Training Delivery: To Push or to Pull?

Tug of War

Learning should be self-directed. L&D departments should provide resources for people to access and then get out of the way. Allow your employees to access the resources they need, whenever they need them. Heck, most people find what they need just by doing a quick Google search.

The L&D department of the future is less about an army of instructional designers pushing training out to the masses and more about being nimble, responsive to needs, curating resources and putting them where people can find them, while providing on-demand performance support.

I’ve been reading a lot of articles and engaging in a lot of conversations with other learning professionals lately, and this seems to be the prevailing attitude.

It makes sense. A McKinsey study I like to cite from time to time says companies spend $100 billion (with a “b”!!!) each year on training initiatives around the world and only 25% of those initiatives actually show measurable results. With numbers like that, pushing training out is definitely wasteful. Professional development is something that should be “pulled” by employees, when they need it.

“Learning Zealot” Mark Britz shared his organization’s experience creating more of a “pull” learning culture last week in an article entitled Money Talks, Bullsh*t Walks. Author and all-around learning revolutionary Clark Quinn expanded upon the idea yesterday in a short post on his blog.

I like the idea of training and professional development that should be pulled. Mostly.

On the other hand, training and professional development programs aren’t necessarily all about the return on investment. They’re not always about whether people walk away immediately being able to do something new or differently or better.

Sometimes pushing a training program is necessary. Sometimes supervisors should require their employees to attend certain training programs. While the employees may not do anything right away with what they’ve learned, sometimes a seed is planted. Sometimes a new idea that a self-directed learner may never have thought to expose him or herself to will be presented.

Diversity training is a prime example of this. Sending employees to an industry conference or association’s annual meeting to gain exposure to new trends and technologies is another example. I could go on.

Self-aware, self-directed learners with an enlightened L&D department of the future and an effective manager is great. Maybe it’s even the ideal situation. Yet even the most self-aware, self-directed learner needs to be nudged into new and challenging directions in order to continue to grow. And pushing learning onto them from time to time can be a key piece of their development.

 

4 thoughts on “Training Delivery: To Push or to Pull?

  1. Brian: As with many dichotomies, the push or pull one sets up a false, either-or choice that many of us learning zealots are prone to preach. In most of life, it’s not OR but AND that yields the most productive results. As a trainer with a core of knowledge about both training strategies and my subject matter, I struggle with how to encourage learners to discover new knowledge while making a judgement about what they need to know. I think that if we take seriously the notion that training is about how to help people do their jobs better while hopefully instilling an attitude of learning, service, and collaboration, we are bound to make choices about what must be pushed. I hope the way that we push helps people learn how to learn.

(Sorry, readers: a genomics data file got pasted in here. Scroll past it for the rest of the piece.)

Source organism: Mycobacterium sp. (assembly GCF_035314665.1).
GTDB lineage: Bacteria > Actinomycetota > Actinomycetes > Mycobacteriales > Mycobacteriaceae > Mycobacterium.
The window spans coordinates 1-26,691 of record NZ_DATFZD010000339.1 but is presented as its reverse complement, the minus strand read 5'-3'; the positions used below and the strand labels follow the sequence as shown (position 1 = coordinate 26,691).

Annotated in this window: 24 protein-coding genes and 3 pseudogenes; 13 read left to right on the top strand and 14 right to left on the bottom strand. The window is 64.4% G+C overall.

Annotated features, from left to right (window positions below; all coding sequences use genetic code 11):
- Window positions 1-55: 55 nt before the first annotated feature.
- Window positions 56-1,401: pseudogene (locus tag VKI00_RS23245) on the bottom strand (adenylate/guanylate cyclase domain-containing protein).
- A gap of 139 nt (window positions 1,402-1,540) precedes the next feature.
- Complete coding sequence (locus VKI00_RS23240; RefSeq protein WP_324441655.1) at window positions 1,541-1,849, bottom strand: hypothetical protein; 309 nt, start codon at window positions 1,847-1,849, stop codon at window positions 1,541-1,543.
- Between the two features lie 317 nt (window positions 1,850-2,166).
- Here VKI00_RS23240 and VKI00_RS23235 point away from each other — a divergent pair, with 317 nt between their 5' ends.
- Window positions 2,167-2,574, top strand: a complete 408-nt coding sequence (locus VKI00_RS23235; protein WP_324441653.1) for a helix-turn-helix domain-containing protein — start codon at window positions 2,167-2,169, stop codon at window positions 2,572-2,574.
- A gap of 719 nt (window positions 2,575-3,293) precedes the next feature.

• Thanks Paul. I agree on many fronts here. Yes, the push vs pull is a bit of a false dichotomy – any effective big picture training strategy should include both. And assuming the organizational culture that supports/encourages self-directed learning and assuming effective supervisors who help employees work on self-awareness around strengths/areas for development, then a “pull”-based strategy seems like it would be a more ideal strategy. AND it can’t be the whole strategy, there’s still room for “push”.

      I love what you’ve written when it comes to employing the “push” strategy: “I hope the way that we push helps people learn how to learn.” There’s an artform to pushing content, and if you’re gonna push, there needs to be more intention behind it than simply: “Hey, you! You’re gonna be attending this training tomorrow. Be sure to learn something!”

      • thanks, Brian. One of my colleagues, with whom I shared the post and my response, also weighed in on organizational factors that affect pushing, pulling, shoving, slamming, and dragging. Business needs often drive “philosophy.” In our organization, training is valued, but it is apple pie, not the main course. It’s seen as a good, but it is not seen as fully part of the fabric of quality sales and service, individual development, and, of course, the top and bottom lines of business.

      • Paul – that’s a great point. It seems that Business Needs + Organizational Culture will really dictate the learning orientation (how important an organization views “learning” as a key driver in its success).

        Instead of training as apple pie, I kind of like the metaphor of the learning function of an organization as the “Intel Inside” sticker on your computer. It may have a light, understated footprint, but it’s hugely important (even if the average employee doesn’t think about it very often). Even when pushing, shoving, slamming and dragging becomes necessary, it should really be the leadership or the manager (as opposed to the L&D function) who can frame the learning need for an individual in terms of how it could impact business results – tomorrow or some time in the future.

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